Klusons. Krap?

Ya gotta love the retro colors and design of Klusons logo. I'm sure it's been the same since 1925.

By the early 70’s, quality and  quality control plummeted almost everywhere. From cars to guitars to fishing reels to sewing machines, plastic started showing up where metal once was and craftsmanship became a faint and fading memory of a bygone era. All of the “big” guitar companies were guilty. Fender was now CBS and interested mainly in profits. Gibson was Norlin (beer, concrete) and was the same. Gretsch was Baldwin and they all went down the tubes together. Many players responded by doing one of two things. They either made their old guitar more “modern” or they tried to make their crummy new 70’s guitar “better”. The main victim of these “upgrades” was Kluson. It was an obvious choice. Kluson seemed prone to a world of problems with slipping, bending and stiffening up. Countless guitars were “Groverized”. Don’t get me wrong, Grovers are an excellent product. There are clearly technologically superior to Kluson with their sealed gears and robust case. Klusons seemed archaic and flimsy next to Grovers. But were they really so terrible? The fact that Gibson used Grovers on their top of the line ES-355 and not on the 335 and 345 meant that they probably thought they were better. They were also more expensive which is why Gibson used Klusons almost everywhere else. I’ve owned a lot of guitars with Kluson tuners and they can be awful. It’s frustrating when you have to tune your guitar after every song or even during a song. Up until recently, I always blamed the Klusons. I too, thought they were crap. But I’ve done some rethinking. Whyizzit that some 335s stay in tune just fine with Klusons and some that have been “Groverized” slip out of tune just as much as the Klusons? I’ve come up with two reasons for the problems that plague Klusons in particular but other tuners as well. First off, I’ve never (and I mean never) seen anybody oil their tuners. Most Klusons have a little hole in the back especially for that purpose but nobody seems to bother. That’s why they bind up-a lot of crud gets in there. Grovers are sealed, so they don’t need to be maintained much. Good idea. But that isn’t the big reason. The second reason your Kluson equipped ES-335 or 345 goes out of tune so much probably has nothing to do with the tuners and everything to do with the nut. The guitar nut on the neck-not the guitar nut playing it, although I guess both come into play. String benders take note: When you bend a string, it moves and causes friction in two places-the nut and the bridge saddle. Both are immovable objects and both are under the laws of inertia. When you bend the note sharp, it wants to stick in the nut slot or, to a lesser extent, in the saddle. If you hear a ping when you tune, your nut slot is too tight. I’ll stay away from the jokes here. If, after bending strings, they seem sharp, your nut slot is too tight. If they go flat, you may have a tuner problem but you also may need to stretch your strings a bit more when you change them.  Grovers don’t really help if your nut slot is too tight. Try this: Lubricate your nut. Again, insert joke here. I use graphite in the form of pencil lead. I just run a soft pencil over the slots. There are various products for this as well with cute names like “Big Bends Nut Sauce” and all of them probably work (with graphite as their main component, I’ll bet). So, before you condemn your original Klusons to a life in the case pocket, try taking care of them with a little oil (3 in 1 works for me). Then take care of your nut. If the graphite or nut sauce doesn’t work, try cleaning them with some string or unwaxed dental floss and lube them again. If that doesn’t work, you made need to widen the slots with a nut file. Be careful not to make them too wide or take the guitar to your favorite tech who won’t charge much to do this. Yep, Klusons are pretty low tech and they do bend when you whack them into the drum kit or the side of the mike stand but they work when they are properly cared for. And don’t change ’em on your vintage piece unless you can do it without drilling any holes or enlarging any because it will  lower the value of your vintage guitar by 10-15%. Even more if it’s close to mint and pre 65.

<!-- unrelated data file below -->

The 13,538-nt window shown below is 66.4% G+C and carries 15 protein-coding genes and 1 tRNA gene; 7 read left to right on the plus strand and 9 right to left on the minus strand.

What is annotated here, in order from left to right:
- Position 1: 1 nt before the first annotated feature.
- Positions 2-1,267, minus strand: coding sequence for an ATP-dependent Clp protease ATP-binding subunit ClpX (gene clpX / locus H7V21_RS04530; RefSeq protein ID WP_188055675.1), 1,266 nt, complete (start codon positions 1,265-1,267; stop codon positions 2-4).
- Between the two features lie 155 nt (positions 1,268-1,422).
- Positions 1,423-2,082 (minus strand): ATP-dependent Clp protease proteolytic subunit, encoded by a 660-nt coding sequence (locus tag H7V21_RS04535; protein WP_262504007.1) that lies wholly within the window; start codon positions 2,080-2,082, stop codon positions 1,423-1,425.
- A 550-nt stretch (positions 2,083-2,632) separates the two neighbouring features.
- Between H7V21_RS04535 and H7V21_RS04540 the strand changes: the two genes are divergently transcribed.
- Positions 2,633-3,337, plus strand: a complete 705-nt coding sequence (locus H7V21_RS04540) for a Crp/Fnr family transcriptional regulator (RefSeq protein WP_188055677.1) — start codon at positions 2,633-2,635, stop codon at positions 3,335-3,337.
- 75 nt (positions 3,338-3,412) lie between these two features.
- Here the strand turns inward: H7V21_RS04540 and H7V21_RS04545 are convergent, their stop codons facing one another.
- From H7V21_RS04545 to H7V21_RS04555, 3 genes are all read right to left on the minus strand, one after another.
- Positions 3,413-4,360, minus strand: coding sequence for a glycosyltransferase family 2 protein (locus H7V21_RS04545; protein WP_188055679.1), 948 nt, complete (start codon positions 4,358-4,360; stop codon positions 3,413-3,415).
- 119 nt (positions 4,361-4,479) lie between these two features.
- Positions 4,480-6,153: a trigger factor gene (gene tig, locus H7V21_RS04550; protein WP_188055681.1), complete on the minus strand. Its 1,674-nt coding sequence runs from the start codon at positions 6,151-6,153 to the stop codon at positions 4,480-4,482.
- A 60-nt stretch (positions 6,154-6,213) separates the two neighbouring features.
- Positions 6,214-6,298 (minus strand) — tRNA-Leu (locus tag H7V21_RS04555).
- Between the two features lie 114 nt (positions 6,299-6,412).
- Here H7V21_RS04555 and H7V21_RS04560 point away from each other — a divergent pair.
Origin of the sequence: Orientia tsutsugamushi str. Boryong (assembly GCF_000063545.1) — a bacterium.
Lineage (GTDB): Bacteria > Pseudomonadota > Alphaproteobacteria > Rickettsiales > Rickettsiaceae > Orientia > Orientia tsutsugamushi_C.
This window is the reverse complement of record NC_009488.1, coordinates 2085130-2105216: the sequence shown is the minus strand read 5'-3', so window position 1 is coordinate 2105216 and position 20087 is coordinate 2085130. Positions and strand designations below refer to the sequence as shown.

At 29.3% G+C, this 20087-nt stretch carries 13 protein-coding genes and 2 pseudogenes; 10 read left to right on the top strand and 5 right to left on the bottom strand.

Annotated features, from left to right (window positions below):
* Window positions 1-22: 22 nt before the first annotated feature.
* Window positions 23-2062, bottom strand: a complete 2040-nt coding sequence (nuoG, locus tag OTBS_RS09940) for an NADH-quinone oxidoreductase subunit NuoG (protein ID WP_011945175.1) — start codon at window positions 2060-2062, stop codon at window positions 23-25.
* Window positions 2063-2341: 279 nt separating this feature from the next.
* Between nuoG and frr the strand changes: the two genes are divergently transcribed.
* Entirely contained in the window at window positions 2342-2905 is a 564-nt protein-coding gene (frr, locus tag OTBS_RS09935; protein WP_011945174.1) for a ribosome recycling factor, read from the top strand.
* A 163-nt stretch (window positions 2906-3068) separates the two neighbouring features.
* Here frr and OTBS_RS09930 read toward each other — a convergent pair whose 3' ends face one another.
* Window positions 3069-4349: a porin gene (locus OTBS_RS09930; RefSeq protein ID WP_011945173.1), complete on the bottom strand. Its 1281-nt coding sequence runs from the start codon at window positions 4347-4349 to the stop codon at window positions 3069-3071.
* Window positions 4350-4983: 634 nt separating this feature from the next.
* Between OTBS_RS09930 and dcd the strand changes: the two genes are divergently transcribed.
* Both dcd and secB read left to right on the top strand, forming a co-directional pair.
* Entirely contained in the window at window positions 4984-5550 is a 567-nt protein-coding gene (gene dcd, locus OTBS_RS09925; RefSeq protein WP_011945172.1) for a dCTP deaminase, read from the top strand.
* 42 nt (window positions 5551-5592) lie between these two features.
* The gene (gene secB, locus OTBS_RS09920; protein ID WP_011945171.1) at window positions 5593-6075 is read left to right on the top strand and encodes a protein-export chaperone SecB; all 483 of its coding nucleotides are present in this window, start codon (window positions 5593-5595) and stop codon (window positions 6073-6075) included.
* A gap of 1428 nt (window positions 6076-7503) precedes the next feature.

Here's a set of single line single ring Klusons on my 59 ES-345. Note the shrunken tuner buttons. Yeah, they do that, especially the 59's. See that little hole? Drop some oil in there more than once every ten years. These work just fine.

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